I have about 18 million elements in an array that are initialized and ready to be used by a simple manager called
ElementManager (this number will later climb to a little more than a billion in later iterations of the program). A class,
A, which must use the elements communicates with
ElementManager that returns the next available element for consumption. That element is now in use and cannot be reused until recycled, which may happen often. Class
A is concurrent, that is, it can ask
ElementManager for an available element in several threads. The elements in this case is an object that stores three vertices to make a triangle.
ElementManager is using Intel TBB concurrent_bounded_queue called
mAllAvailableElements. There is also another container (a TBB concurrent_vector) that contains all elements, regardless of whether they are available for use or not, called
A asks for the next available element, the manager tries to pop the next available element from the queue. The popped element is now in use.
Now when class
A has done what it has to do, control is handed to class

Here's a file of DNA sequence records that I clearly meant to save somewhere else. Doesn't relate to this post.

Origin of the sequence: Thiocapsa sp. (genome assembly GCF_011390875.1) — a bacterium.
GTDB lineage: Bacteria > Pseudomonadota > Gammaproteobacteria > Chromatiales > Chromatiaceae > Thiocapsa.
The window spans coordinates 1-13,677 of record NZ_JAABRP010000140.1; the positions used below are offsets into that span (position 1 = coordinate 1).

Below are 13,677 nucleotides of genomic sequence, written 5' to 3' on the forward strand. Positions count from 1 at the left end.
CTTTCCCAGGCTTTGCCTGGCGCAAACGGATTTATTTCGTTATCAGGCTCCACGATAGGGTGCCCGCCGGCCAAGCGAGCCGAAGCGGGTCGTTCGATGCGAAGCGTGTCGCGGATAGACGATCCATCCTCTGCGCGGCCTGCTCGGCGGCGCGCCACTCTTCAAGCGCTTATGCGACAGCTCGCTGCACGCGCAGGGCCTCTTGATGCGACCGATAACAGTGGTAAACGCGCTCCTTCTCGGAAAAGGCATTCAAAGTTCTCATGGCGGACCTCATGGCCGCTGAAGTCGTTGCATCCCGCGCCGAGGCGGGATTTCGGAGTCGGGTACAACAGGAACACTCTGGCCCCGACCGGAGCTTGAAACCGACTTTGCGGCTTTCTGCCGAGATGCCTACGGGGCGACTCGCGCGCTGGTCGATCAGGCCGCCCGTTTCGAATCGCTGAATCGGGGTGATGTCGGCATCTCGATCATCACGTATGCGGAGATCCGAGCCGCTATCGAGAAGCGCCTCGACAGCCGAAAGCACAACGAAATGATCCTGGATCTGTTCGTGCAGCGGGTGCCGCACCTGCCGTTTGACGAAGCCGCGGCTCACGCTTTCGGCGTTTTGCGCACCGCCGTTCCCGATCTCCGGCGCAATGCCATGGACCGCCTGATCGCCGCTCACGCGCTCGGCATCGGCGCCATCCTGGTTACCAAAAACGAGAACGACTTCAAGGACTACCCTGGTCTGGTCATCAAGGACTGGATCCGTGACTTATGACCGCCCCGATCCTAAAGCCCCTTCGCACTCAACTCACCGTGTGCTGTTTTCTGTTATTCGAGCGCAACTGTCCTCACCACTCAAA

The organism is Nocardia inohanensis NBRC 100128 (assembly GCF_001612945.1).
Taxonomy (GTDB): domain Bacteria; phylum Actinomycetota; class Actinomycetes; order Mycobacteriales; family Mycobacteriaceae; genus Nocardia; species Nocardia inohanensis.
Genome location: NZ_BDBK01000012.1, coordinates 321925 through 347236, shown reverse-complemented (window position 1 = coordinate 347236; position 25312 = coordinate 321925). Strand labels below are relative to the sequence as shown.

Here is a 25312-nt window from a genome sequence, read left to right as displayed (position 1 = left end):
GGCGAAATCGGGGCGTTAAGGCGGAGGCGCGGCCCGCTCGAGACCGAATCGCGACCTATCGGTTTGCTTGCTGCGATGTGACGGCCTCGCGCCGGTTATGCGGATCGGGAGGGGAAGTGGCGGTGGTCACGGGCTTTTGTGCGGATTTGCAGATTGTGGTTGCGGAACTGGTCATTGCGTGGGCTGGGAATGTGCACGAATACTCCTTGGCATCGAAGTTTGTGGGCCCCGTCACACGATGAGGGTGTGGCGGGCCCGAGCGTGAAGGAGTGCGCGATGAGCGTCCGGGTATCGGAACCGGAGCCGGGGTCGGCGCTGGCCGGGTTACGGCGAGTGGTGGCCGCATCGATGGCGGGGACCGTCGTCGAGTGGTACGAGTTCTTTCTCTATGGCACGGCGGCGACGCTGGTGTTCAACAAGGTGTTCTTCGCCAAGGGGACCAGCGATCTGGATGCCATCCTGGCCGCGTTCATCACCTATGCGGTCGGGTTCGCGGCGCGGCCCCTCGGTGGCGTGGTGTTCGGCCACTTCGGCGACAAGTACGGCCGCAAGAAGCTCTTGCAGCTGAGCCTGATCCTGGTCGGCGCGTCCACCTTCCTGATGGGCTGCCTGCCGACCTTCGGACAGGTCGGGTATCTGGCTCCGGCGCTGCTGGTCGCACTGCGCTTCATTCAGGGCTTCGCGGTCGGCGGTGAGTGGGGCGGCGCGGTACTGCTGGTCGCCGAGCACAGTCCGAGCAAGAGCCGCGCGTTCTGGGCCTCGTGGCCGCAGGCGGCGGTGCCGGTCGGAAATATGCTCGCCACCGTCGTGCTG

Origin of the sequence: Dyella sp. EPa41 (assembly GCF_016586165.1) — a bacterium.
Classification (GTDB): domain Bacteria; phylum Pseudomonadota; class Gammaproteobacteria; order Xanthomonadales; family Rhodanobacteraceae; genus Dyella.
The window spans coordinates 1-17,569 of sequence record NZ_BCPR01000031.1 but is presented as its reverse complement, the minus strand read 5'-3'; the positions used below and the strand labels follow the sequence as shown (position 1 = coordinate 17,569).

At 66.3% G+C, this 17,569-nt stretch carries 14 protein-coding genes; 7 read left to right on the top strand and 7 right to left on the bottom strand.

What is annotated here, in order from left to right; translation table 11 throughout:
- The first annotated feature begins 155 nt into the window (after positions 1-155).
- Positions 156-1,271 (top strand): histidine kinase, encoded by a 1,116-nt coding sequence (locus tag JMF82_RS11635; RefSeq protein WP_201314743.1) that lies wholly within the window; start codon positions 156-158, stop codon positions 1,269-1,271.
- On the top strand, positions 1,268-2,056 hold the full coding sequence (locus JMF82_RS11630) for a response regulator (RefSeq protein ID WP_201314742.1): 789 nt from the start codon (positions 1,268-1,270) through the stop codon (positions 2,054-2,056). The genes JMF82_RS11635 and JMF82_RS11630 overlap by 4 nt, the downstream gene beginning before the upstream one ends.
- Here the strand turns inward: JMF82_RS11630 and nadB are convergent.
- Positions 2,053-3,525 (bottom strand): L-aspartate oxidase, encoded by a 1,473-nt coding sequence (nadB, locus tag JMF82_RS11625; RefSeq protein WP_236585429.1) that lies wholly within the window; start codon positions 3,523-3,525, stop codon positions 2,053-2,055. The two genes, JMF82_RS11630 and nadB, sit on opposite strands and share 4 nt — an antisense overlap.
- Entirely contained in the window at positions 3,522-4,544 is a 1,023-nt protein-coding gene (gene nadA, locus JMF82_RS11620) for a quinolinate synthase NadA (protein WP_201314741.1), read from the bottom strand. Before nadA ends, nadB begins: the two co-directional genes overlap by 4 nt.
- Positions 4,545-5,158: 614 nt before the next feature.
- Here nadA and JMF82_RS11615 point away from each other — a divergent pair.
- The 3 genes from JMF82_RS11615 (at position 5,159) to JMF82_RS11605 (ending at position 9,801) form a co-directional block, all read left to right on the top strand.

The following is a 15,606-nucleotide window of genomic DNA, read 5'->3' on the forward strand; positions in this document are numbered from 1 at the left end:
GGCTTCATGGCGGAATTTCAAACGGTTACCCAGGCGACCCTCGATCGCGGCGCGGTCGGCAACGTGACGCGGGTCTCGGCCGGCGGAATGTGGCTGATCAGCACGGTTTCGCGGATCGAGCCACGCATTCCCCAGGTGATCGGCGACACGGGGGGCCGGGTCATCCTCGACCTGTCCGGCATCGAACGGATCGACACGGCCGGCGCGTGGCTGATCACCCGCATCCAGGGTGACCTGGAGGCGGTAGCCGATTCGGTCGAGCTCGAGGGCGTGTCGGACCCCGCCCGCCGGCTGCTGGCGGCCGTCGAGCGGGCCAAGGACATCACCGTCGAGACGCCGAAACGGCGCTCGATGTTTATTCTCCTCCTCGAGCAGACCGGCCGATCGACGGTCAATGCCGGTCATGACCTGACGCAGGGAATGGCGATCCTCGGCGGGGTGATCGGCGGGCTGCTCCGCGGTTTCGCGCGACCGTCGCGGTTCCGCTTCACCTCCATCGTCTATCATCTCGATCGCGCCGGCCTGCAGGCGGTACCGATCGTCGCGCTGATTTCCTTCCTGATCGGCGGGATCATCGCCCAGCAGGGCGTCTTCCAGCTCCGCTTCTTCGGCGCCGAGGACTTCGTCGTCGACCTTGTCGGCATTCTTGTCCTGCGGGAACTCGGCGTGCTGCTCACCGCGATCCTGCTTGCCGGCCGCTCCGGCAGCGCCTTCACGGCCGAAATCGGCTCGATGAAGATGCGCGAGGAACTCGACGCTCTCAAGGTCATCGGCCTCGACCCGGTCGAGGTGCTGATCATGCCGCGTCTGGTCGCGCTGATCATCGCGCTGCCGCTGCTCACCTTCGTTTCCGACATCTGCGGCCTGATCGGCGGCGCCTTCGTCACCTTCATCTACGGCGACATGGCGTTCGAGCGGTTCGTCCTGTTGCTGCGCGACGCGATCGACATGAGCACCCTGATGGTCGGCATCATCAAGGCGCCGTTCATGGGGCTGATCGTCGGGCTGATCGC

B which now has to iterate through all elements that are
in use and create meshes (to take advantage of concurrency, the array is split into several smaller arrays to create submeshes which scales with the number of available threads - the reason for this is that creating a mesh must be done serially). For this I am currently iterating over the container
mAllElements (this is also concurrent) and grabbing any element that is in use. The elements, as mentioned above, contain polygonal information to create meshes. Iteration in this case takes a long time as it has to check each element and query whether it is in use or not, because if it is not in use then it should not be part of a mesh.
Now imagine if only 1 million out of the possible 18 million elements were in use (but more than 5-6 million were recycled). Worse yet, due to constant updates to only part of the mesh (which happens concurrently) means the in use elements are fragmented throughout the
I thought about this for quite some time now and one flawed solution that I came up with was to create another queue of elements named
mElementsInUse, which is also a
concurrent_queue. I can push any element that is now in use. Problem with this approach is that since it is a queue, any element in that queue can be recycled at any time (an update in a part of the mesh) and declared not in use and since I can only pop the front element, this approach fails. The only other approach I can think of is to defragment the concurrent_vector
mAllElements every once in a while when no operations are taking place.
I think my approach to this problem is wrong and thus my post here. I hope I explained the problem in enough detail. It seems like a common memory management problem, but I cannot come up with any search terms to search for it.